There are a few numbers these companies live and die by. One of these numbers is the quantification of “engagement,” a term kept deliberately vague so it can be expanded more easily; it essentially translates to “things happening on the website.” For Twitter, this means tweets, retweets, favorites, and various other clicking activities. “More” is directly equivalent to “better for business,” no matter what exactly there is more of. For Facebook, this translates to writing posts, sharing posts, liking posts, and so forth. The more people are staring at Facebook or clicking its click-ables, the higher this engagement number goes, and the better the company looks to investors and advertisers, the two parties that determine whether an internet firm will be massively lucrative or dead. Google’s position here is slightly different in that individual user accounts matter less, but the gist is similar: The more people looking and clicking, the better. You only need to spend several minutes on the internet to realize that a lot of this looking and clicking includes things like racist witch hunts, white supremacist evangelizing, deliberate hoaxes, and maybe even electoral interference of some sort (it seems entirely plausible that foreign governments might take to Facebook to throw wrenches in our civic life because they know we love wrenches). For years now, the major internet information brokers have been promising and promising to improve, but delivering only the most marginal signs of improvement. This isn’t a sign of failure but of lack of effort. We have yet to see what it would look like for a major technology company to make a serious, concerted attempt to filter out deliberate acts of harm and deceit.

The notion that Twitter couldn’t curb spam bots and Nazis or that Google couldn’t blacklist 4chan from its news overview is absurd. The issue is that, for revenue purposes, engagement with the informational equivalent of a leaking septic tank is indistinguishable from engagement with news sources that aren’t explicitly trying to deceive and defraud readers. The political Facebook ads that were allegedly purchased by the Russian government went into the same money vault as ads from Nike and Pepsi, and rape-threat tweets count just as much on Twitter’s quarterly earnings calls as announcements from NASA and Denny’s. The increasingly toxic internet is working as designed by the companies that control most of it — corporate monoliths that hold the primary channels of digital information distribution and obligations to shareholders, not civil society.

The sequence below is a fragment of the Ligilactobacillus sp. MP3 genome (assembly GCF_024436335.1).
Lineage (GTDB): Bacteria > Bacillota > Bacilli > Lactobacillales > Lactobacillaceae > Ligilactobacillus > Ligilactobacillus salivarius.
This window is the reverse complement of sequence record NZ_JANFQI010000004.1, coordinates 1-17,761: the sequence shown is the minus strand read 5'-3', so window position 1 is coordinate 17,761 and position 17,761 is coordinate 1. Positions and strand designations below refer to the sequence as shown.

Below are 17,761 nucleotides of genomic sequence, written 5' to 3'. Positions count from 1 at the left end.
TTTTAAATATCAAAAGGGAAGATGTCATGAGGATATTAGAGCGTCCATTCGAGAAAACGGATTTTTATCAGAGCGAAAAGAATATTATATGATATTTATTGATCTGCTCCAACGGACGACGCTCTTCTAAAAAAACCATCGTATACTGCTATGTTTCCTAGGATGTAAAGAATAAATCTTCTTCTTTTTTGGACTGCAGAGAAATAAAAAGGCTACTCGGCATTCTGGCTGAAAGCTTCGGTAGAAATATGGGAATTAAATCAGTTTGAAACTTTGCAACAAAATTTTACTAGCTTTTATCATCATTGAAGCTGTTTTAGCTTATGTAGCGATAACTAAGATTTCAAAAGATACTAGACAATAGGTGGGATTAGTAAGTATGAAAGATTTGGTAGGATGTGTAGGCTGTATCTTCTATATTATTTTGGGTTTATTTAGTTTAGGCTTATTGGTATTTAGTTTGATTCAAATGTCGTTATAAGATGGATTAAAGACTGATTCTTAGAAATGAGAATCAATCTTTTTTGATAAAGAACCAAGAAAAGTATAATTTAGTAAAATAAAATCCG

There is, too, the problem that we just seem to enjoy being lied to and delight in abusing one another. Hoax posts and sketchy sites get traffic not just from fraud bots, but also from eager readers who care much more about tribalism and score-settling than about accuracy. Clearly, the status quo is awful, if not untenable. But there are a few obvious remedies; a tech colossus like Facebook is, as Max Read wrote in a fantastic account for New York magazine, something that transcends categorization, and few people, in the U.S. at least, want the government legislating what’s considered true or newsworthy. It may be that in the near future society decides that no company should have the capacity for distribution that Google, Facebook, and to a much lesser extent Twitter all possess (Twitter’s board no doubt wishes its engagement metrics were high enough to be a legitimate threat to civilization). Maybe the governments and regulatory bodies of the world will decide that no company, least of all Facebook, should be able to contact two billion people at once if it so chose, and break it into smaller, tamer pieces. Until then, at the very least, stop expecting these companies to move anywhere beyond the shortest distance achievable with dragged feet. There’s simply too much money to be made right now in the muck.